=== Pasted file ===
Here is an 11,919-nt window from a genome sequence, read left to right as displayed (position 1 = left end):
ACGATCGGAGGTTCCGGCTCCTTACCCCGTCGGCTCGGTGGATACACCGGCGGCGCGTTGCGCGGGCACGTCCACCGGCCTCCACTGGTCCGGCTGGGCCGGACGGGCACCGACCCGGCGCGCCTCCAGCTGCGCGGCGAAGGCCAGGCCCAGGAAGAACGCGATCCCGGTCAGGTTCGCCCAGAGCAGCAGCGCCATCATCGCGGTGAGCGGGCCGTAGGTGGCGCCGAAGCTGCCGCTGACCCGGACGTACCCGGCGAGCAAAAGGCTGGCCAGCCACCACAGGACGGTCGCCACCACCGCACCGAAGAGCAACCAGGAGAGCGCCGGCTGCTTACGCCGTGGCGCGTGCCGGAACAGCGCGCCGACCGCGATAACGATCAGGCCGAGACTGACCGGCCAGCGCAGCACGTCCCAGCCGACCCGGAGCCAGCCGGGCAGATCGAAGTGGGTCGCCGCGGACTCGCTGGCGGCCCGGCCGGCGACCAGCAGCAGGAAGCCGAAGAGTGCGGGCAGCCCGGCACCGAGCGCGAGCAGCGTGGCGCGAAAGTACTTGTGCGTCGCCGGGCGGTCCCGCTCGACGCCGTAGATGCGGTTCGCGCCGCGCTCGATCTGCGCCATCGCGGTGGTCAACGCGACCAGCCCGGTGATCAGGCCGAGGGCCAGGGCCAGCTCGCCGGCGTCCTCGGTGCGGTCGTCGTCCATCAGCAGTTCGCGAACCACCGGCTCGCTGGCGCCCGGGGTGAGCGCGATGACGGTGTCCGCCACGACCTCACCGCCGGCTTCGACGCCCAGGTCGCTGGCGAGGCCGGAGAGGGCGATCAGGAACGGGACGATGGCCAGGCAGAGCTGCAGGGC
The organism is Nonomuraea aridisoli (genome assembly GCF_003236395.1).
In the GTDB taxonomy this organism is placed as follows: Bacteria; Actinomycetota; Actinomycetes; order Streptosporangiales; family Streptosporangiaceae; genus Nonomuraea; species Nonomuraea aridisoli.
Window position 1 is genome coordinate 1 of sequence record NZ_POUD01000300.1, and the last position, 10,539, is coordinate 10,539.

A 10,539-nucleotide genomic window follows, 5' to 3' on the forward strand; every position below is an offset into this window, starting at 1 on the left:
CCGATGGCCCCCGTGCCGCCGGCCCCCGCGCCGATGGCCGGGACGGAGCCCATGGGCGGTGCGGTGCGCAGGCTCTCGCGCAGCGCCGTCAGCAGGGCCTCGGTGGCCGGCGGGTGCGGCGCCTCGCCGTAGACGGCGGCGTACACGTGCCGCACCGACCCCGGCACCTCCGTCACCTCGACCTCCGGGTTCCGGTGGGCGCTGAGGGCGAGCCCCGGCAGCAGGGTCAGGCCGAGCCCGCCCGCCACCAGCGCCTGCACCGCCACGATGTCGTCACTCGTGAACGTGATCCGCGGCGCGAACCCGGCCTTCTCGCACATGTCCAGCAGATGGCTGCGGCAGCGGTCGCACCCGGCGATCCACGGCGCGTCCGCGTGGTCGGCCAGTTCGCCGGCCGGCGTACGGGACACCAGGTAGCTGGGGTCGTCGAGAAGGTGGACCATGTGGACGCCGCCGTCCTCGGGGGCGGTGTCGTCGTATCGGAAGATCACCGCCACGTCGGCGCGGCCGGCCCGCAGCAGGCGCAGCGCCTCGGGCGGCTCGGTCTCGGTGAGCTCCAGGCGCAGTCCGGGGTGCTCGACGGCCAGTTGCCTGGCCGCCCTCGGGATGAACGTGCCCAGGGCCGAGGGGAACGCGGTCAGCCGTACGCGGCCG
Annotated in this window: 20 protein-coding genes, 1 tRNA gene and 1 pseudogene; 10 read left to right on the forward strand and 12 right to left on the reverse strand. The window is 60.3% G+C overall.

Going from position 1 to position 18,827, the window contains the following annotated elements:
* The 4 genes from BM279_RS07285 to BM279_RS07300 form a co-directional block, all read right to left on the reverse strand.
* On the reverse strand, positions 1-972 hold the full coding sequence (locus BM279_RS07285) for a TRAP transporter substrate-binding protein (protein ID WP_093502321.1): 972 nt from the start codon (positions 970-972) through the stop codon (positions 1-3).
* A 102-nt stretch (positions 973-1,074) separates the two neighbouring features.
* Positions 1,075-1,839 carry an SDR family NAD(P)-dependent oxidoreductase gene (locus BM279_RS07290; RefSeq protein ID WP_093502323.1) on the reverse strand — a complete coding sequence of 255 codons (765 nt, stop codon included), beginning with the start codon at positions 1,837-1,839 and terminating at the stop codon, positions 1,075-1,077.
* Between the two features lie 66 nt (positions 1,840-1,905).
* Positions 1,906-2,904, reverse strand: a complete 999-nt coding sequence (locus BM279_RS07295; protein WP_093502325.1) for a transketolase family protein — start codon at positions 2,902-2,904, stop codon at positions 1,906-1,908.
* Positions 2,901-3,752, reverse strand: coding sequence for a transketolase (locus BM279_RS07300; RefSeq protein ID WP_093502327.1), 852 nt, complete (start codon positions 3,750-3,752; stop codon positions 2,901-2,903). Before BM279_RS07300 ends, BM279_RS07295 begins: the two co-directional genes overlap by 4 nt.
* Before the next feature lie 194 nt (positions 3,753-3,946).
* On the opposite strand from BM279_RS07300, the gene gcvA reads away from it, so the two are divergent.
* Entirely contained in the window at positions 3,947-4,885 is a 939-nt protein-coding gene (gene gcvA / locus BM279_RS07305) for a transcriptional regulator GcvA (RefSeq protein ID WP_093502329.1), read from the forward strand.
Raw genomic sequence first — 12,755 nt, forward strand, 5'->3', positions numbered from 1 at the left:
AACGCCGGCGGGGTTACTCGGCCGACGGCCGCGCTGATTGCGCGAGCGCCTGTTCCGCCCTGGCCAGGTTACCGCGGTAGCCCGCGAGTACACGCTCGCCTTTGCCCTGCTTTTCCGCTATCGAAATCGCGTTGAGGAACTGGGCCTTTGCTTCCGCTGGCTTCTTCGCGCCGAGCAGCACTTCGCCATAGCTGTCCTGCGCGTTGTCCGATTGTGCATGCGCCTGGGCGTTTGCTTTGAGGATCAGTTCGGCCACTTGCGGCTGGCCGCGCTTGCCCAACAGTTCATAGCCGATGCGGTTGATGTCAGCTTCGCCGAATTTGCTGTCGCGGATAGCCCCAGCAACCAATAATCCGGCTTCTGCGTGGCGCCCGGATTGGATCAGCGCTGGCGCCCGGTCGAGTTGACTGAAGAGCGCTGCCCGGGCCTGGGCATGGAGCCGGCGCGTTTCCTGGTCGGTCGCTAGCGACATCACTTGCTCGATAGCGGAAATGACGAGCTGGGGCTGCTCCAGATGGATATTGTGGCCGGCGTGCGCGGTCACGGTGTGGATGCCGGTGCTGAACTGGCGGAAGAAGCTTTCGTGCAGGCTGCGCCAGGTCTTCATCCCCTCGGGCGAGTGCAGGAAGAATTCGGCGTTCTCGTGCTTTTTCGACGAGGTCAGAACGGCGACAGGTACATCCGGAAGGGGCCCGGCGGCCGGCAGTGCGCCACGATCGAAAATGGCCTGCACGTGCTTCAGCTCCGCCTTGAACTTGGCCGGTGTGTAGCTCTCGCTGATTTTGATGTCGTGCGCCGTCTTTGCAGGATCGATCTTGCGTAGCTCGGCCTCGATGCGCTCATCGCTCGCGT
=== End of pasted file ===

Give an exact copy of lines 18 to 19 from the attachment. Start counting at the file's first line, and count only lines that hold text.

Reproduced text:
* On the opposite strand from BM279_RS07300, the gene gcvA reads away from it, so the two are divergent.
* Entirely contained in the window at positions 3,947-4,885 is a 939-nt protein-coding gene (gene gcvA / locus BM279_RS07305) for a transcriptional regulator GcvA (RefSeq protein ID WP_093502329.1), read from the forward strand.